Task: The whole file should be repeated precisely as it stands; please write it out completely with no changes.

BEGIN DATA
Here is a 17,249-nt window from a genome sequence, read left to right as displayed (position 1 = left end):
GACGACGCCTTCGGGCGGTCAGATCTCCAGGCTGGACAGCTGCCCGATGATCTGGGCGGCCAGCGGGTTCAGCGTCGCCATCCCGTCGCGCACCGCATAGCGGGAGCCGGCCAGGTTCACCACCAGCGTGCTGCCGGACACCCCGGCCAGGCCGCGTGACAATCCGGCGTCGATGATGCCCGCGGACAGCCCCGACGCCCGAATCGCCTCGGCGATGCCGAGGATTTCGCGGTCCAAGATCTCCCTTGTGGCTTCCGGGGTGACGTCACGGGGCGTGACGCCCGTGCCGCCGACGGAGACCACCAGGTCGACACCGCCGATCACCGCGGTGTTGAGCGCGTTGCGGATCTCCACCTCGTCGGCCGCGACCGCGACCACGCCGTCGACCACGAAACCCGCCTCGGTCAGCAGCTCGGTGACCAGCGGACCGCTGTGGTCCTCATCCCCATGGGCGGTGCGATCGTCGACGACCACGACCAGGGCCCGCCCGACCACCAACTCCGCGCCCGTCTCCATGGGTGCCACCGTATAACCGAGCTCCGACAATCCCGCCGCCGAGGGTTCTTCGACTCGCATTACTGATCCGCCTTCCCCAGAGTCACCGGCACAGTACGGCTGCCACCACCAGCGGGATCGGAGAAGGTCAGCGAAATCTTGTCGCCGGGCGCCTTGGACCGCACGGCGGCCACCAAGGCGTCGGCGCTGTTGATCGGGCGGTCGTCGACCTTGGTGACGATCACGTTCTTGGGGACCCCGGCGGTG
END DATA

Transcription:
Here is a 17,249-nt window from a genome sequence, read left to right as displayed (position 1 = left end):
GACGACGCCTTCGGGCGGTCAGATCTCCAGGCTGGACAGCTGCCCGATGATCTGGGCGGCCAGCGGGTTCAGCGTCGCCATCCCGTCGCGCACCGCATAGCGGGAGCCGGCCAGGTTCACCACCAGCGTGCTGCCGGACACCCCGGCCAGGCCGCGTGACAATCCGGCGTCGATGATGCCCGCGGACAGCCCCGACGCCCGAATCGCCTCGGCGATGCCGAGGATTTCGCGGTCCAAGATCTCCCTTGTGGCTTCCGGGGTGACGTCACGGGGCGTGACGCCCGTGCCGCCGACGGAGACCACCAGGTCGACACCGCCGATCACCGCGGTGTTGAGCGCGTTGCGGATCTCCACCTCGTCGGCCGCGACCGCGACCACGCCGTCGACCACGAAACCCGCCTCGGTCAGCAGCTCGGTGACCAGCGGACCGCTGTGGTCCTCATCCCCATGGGCGGTGCGATCGTCGACGACCACGACCAGGGCCCGCCCGACCACCAACTCCGCGCCCGTCTCCATGGGTGCCACCGTATAACCGAGCTCCGACAATCCCGCCGCCGAGGGTTCTTCGACTCGCATTACTGATCCGCCTTCCCCAGAGTCACCGGCACAGTACGGCTGCCACCACCAGCGGGATCGGAGAAGGTCAGCGAAATCTTGTCGCCGGGCGCCTTGGACCGCACGGCGGCCACCAAGGCGTCGGCGCTGTTGATCGGGCGGTCGTCGACCTTGGTGACGATCACGTTCTTGGGGACCCCGGCGGTG